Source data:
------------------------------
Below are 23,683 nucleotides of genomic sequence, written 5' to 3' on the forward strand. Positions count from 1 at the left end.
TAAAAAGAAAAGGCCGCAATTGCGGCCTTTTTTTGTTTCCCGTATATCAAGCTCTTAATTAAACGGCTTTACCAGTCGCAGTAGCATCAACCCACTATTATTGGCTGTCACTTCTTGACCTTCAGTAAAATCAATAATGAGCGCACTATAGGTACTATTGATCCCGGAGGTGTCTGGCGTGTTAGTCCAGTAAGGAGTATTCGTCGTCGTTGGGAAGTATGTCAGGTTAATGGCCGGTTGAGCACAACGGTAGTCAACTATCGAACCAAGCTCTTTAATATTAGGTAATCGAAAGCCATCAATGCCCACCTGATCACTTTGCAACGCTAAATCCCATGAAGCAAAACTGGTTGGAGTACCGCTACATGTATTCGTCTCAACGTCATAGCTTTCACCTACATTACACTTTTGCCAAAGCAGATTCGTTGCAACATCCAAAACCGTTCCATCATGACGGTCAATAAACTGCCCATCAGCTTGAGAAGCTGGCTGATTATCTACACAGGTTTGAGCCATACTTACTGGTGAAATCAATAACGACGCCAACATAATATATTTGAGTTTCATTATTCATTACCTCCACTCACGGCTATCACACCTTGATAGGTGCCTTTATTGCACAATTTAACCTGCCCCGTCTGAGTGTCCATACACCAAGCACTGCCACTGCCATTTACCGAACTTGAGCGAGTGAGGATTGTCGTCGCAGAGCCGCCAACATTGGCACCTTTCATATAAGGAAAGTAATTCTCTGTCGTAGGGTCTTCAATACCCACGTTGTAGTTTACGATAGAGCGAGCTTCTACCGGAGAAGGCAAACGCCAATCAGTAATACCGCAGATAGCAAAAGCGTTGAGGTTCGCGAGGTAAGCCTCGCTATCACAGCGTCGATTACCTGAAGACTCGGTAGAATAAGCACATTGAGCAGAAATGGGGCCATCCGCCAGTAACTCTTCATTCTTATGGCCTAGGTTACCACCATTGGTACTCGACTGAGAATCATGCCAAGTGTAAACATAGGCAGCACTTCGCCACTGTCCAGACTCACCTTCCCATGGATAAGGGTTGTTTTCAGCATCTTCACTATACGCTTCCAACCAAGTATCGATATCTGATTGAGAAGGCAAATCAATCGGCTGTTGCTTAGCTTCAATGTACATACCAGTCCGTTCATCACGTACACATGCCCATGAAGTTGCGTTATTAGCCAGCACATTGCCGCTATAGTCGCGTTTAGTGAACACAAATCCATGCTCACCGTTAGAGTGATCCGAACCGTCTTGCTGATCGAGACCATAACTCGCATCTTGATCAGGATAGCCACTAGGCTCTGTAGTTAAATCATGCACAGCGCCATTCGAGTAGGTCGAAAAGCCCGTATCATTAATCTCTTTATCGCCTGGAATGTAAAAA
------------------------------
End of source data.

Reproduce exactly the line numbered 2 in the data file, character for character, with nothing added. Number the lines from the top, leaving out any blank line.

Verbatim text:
TAAAAAGAAAAGGCCGCAATTGCGGCCTTTTTTTGTTTCCCGTATATCAAGCTCTTAATTAAACGGCTTTACCAGTCGCAGTAGCATCAACCCACTATTATTGGCTGTCACTTCTTGACCTTCAGTAAAATCAATAATGAGCGCACTATAGGTACTATTGATCCCGGAGGTGTCTGGCGTGTTAGTCCAGTAAGGAGTATTCGTCGTCGTTGGGAAGTATGTCAGGTTAATGGCCGGTTGAGCACAACGGTAGTCAACTATCGAACCAAGCTCTTTAATATTAGGTAATCGAAAGCCATCAATGCCCACCTGATCACTTTGCAACGCTAAATCCCATGAAGCAAAACTGGTTGGAGTACCGCTACATGTATTCGTCTCAACGTCATAGCTTTCACCTACATTACACTTTTGCCAAAGCAGATTCGTTGCAACATCCAAAACCGTTCCATCATGACGGTCAATAAACTGCCCATCAGCTTGAGAAGCTGGCTGATTATCTACACAGGTTTGAGCCATACTTACTGGTGAAATCAATAACGACGCCAACATAATATATTTGAGTTTCATTATTCATTACCTCCACTCACGGCTATCACACCTTGATAGGTGCCTTTATTGCACAATTTAACCTGCCCCGTCTGAGTGTCCATACACCAAGCACTGCCACTGCCATTTACCGAACTTGAGCGAGTGAGGATTGTCGTCGCAGAGCCGCCAACATTGGCACCTTTCATATAAGGAAAGTAATTCTCTGTCGTAGGGTCTTCAATACCCACGTTGTAGTTTACGATAGAGCGAGCTTCTACCGGAGAAGGCAAACGCCAATCAGTAATACCGCAGATAGCAAAAGCGTTGAGGTTCGCGAGGTAAGCCTCGCTATCACAGCGTCGATTACCTGAAGACTCGGTAGAATAAGCACATTGAGCAGAAATGGGGCCATCCGCCAGTAACTCTTCATTCTTATGGCCTAGGTTACCACCATTGGTACTCGACTGAGAATCATGCCAAGTGTAAACATAGGCAGCACTTCGCCACTGTCCAGACTCACCTTCCCATGGATAAGGGTTGTTTTCAGCATCTTCACTATACGCTTCCAACCAAGTATCGATATCTGATTGAGAAGGCAAATCAATCGGCTGTTGCTTAGCTTCAATGTACATACCAGTCCGTTCATCACGTACACATGCCCATGAAGTTGCGTTATTAGCCAGCACATTGCCGCTATAGTCGCGTTTAGTGAACACAAATCCATGCTCACCGTTAGAGTGATCCGAACCGTCTTGCTGATCGAGACCATAACTCGCATCTTGATCAGGATAGCCACTAGGCTCTGTAGTTAAATCATGCACAGCGCCATTCGAGTAGGTCGAAAAGCCCGTATCATTAATCTCTTTATCGCCTGGAATGTAAAAA